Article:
Ol’ man Rat was a foul old man.
His children, his grandchildren, his brother and his wife
All told him so again and again.
His dog ran away again and again.
The catcher caught that dog every single time.
Stuck it inside the Rats’ back screen door.
“I’ve known chihuahuas nicer than Tom,”
That’s all the catcher would say each and every time.
As he shoved the old dog in.
One sunny day, out in the field, Tom roared,
“God damn it, woman! What have you done with it now?”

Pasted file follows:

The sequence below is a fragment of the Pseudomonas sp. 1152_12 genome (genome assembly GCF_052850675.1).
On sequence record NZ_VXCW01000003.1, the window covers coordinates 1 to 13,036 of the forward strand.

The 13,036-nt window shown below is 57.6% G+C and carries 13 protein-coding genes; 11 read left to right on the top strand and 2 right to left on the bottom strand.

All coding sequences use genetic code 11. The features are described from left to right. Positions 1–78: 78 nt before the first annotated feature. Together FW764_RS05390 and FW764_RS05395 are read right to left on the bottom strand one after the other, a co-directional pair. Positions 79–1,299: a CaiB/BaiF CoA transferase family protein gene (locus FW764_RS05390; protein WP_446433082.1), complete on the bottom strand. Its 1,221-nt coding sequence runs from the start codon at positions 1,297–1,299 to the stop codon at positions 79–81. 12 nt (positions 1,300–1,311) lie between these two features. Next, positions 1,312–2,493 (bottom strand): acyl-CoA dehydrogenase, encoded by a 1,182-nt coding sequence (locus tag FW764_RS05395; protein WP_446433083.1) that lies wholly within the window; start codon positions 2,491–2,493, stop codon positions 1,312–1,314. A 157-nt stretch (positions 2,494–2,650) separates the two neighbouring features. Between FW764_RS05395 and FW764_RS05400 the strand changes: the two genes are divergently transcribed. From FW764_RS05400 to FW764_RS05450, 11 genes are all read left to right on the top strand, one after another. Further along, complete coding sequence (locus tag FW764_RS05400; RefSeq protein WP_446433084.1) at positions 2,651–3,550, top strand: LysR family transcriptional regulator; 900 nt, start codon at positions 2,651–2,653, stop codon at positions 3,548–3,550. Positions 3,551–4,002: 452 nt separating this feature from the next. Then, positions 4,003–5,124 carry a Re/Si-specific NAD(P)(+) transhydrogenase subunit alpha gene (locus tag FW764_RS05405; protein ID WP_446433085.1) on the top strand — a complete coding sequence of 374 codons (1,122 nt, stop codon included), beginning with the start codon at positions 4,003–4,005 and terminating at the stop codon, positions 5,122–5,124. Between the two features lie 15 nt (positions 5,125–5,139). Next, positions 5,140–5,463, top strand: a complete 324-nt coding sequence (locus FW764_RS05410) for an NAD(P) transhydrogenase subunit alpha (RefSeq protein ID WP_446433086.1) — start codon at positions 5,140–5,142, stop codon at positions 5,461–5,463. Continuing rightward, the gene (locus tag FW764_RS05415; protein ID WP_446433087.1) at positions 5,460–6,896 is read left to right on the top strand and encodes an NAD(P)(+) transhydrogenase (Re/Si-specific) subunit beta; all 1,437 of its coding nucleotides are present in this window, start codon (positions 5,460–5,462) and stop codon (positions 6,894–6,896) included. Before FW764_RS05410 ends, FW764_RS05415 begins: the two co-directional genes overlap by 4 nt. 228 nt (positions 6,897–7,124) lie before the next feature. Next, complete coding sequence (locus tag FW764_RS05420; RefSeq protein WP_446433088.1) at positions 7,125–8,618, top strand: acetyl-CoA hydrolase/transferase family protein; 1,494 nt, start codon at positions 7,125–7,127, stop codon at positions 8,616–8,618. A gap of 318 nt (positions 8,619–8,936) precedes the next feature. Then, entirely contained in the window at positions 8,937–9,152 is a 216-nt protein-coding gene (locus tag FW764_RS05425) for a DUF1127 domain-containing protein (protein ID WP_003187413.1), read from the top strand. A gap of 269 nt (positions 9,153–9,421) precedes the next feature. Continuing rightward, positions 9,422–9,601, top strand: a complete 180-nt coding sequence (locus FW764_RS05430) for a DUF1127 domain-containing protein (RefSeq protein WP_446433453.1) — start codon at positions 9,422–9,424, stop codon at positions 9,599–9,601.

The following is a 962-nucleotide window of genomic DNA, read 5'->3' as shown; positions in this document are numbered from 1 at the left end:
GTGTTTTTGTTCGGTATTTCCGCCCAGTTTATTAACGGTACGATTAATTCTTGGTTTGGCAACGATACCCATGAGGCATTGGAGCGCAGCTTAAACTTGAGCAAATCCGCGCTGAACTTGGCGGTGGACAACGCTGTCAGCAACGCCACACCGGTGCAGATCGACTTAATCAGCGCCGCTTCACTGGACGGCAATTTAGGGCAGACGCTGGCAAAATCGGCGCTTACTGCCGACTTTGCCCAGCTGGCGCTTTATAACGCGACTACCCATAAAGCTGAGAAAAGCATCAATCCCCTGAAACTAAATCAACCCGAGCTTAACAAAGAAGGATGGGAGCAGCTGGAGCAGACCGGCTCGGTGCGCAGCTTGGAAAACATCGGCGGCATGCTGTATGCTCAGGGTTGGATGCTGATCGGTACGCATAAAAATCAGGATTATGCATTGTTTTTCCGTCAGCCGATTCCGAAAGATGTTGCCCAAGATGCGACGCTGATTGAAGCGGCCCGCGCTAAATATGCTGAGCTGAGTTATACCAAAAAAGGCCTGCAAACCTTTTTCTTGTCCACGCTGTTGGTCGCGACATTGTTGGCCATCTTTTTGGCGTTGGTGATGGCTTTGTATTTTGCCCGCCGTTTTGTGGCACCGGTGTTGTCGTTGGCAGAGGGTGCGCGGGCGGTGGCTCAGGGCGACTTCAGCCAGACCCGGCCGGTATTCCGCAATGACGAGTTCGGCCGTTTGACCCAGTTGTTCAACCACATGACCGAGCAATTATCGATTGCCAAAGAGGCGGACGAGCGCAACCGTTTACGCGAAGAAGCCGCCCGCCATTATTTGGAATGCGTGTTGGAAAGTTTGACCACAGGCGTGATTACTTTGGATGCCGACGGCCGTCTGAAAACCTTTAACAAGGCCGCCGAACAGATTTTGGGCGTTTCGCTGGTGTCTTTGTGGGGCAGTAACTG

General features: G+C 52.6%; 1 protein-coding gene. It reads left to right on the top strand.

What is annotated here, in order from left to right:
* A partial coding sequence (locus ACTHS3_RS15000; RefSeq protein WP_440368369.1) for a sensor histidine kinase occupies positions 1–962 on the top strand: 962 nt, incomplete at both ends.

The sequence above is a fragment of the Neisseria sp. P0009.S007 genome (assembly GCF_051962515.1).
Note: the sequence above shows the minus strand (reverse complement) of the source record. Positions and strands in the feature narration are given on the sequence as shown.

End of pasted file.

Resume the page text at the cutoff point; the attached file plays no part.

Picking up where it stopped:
His wife put down the plow.
She wiped her brow. “Done with what?”
“That dark thing on the ground, supposed to follow me around.”
She sat down in the field.
“You ask me that over and over.
“What’s the matter with you, old man?”
She never called him Tom.
Tom ran up to her and shook his fist,
“You take it every sunny day, from every bright lit room.”
She looked to heaven.
“Stop asking me that same old thing.
“You’re such a mean old man, you know
“Your shadow ran away.”
She never told him, she never would,
That every single night, by candle light,
She went up to the attic
Where the old man’s shadow hid.
And they made love until the morning sun rose,
Quietly and softly as a shadow.